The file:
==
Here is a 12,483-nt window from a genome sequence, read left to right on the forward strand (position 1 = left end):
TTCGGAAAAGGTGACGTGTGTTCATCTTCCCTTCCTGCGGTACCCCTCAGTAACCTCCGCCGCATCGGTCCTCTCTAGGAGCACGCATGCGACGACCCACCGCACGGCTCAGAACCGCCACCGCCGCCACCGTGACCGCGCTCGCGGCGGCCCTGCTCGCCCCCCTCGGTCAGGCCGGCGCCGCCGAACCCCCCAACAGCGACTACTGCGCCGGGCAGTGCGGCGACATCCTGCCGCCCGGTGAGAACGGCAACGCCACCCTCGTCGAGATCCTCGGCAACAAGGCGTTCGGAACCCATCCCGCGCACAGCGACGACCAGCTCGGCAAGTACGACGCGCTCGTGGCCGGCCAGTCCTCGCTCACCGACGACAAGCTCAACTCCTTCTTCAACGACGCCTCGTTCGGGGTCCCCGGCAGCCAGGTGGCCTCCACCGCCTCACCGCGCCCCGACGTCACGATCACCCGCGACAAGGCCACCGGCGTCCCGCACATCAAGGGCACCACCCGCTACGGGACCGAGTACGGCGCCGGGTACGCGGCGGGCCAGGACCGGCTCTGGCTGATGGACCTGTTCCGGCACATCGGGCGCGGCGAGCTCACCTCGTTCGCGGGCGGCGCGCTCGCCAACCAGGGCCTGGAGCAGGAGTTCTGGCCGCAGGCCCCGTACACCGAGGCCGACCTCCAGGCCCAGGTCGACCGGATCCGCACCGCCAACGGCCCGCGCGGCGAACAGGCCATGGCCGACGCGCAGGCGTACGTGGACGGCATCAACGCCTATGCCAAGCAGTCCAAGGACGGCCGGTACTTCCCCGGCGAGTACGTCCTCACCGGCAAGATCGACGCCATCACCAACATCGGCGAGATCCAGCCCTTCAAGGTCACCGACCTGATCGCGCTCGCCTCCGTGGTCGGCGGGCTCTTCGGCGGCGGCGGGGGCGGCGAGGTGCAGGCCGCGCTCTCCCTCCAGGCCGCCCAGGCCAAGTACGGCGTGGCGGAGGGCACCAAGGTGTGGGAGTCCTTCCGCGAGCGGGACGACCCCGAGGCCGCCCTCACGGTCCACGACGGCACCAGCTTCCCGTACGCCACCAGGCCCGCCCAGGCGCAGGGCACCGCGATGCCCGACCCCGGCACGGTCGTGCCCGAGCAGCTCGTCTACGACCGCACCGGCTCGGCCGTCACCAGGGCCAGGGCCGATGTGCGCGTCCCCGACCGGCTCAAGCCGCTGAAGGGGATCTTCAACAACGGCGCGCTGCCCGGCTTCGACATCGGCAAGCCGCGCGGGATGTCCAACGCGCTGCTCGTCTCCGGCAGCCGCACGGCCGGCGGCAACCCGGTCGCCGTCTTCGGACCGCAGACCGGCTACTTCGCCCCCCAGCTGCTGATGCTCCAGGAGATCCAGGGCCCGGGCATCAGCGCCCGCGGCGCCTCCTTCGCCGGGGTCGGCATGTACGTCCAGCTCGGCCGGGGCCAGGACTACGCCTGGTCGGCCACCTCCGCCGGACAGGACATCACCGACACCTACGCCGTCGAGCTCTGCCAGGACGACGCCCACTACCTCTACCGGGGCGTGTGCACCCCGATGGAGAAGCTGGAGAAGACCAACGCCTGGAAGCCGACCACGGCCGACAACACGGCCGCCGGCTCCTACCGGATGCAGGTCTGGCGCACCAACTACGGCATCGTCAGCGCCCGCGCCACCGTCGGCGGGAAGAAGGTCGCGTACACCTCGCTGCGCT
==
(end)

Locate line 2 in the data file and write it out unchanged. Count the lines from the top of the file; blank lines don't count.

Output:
TTCGGAAAAGGTGACGTGTGTTCATCTTCCCTTCCTGCGGTACCCCTCAGTAACCTCCGCCGCATCGGTCCTCTCTAGGAGCACGCATGCGACGACCCACCGCACGGCTCAGAACCGCCACCGCCGCCACCGTGACCGCGCTCGCGGCGGCCCTGCTCGCCCCCCTCGGTCAGGCCGGCGCCGCCGAACCCCCCAACAGCGACTACTGCGCCGGGCAGTGCGGCGACATCCTGCCGCCCGGTGAGAACGGCAACGCCACCCTCGTCGAGATCCTCGGCAACAAGGCGTTCGGAACCCATCCCGCGCACAGCGACGACCAGCTCGGCAAGTACGACGCGCTCGTGGCCGGCCAGTCCTCGCTCACCGACGACAAGCTCAACTCCTTCTTCAACGACGCCTCGTTCGGGGTCCCCGGCAGCCAGGTGGCCTCCACCGCCTCACCGCGCCCCGACGTCACGATCACCCGCGACAAGGCCACCGGCGTCCCGCACATCAAGGGCACCACCCGCTACGGGACCGAGTACGGCGCCGGGTACGCGGCGGGCCAGGACCGGCTCTGGCTGATGGACCTGTTCCGGCACATCGGGCGCGGCGAGCTCACCTCGTTCGCGGGCGGCGCGCTCGCCAACCAGGGCCTGGAGCAGGAGTTCTGGCCGCAGGCCCCGTACACCGAGGCCGACCTCCAGGCCCAGGTCGACCGGATCCGCACCGCCAACGGCCCGCGCGGCGAACAGGCCATGGCCGACGCGCAGGCGTACGTGGACGGCATCAACGCCTATGCCAAGCAGTCCAAGGACGGCCGGTACTTCCCCGGCGAGTACGTCCTCACCGGCAAGATCGACGCCATCACCAACATCGGCGAGATCCAGCCCTTCAAGGTCACCGACCTGATCGCGCTCGCCTCCGTGGTCGGCGGGCTCTTCGGCGGCGGCGGGGGCGGCGAGGTGCAGGCCGCGCTCTCCCTCCAGGCCGCCCAGGCCAAGTACGGCGTGGCGGAGGGCACCAAGGTGTGGGAGTCCTTCCGCGAGCGGGACGACCCCGAGGCCGCCCTCACGGTCCACGACGGCACCAGCTTCCCGTACGCCACCAGGCCCGCCCAGGCGCAGGGCACCGCGATGCCCGACCCCGGCACGGTCGTGCCCGAGCAGCTCGTCTACGACCGCACCGGCTCGGCCGTCACCAGGGCCAGGGCCGATGTGCGCGTCCCCGACCGGCTCAAGCCGCTGAAGGGGATCTTCAACAACGGCGCGCTGCCCGGCTTCGACATCGGCAAGCCGCGCGGGATGTCCAACGCGCTGCTCGTCTCCGGCAGCCGCACGGCCGGCGGCAACCCGGTCGCCGTCTTCGGACCGCAGACCGGCTACTTCGCCCCCCAGCTGCTGATGCTCCAGGAGATCCAGGGCCCGGGCATCAGCGCCCGCGGCGCCTCCTTCGCCGGGGTCGGCATGTACGTCCAGCTCGGCCGGGGCCAGGACTACGCCTGGTCGGCCACCTCCGCCGGACAGGACATCACCGACACCTACGCCGTCGAGCTCTGCCAGGACGACGCCCACTACCTCTACCGGGGCGTGTGCACCCCGATGGAGAAGCTGGAGAAGACCAACGCCTGGAAGCCGACCACGGCCGACAACACGGCCGCCGGCTCCTACCGGATGCAGGTCTGGCGCACCAACTACGGCATCGTCAGCGCCCGCGCCACCGTCGGCGGGAAGAAGGTCGCGTACACCTCGCTGCGCT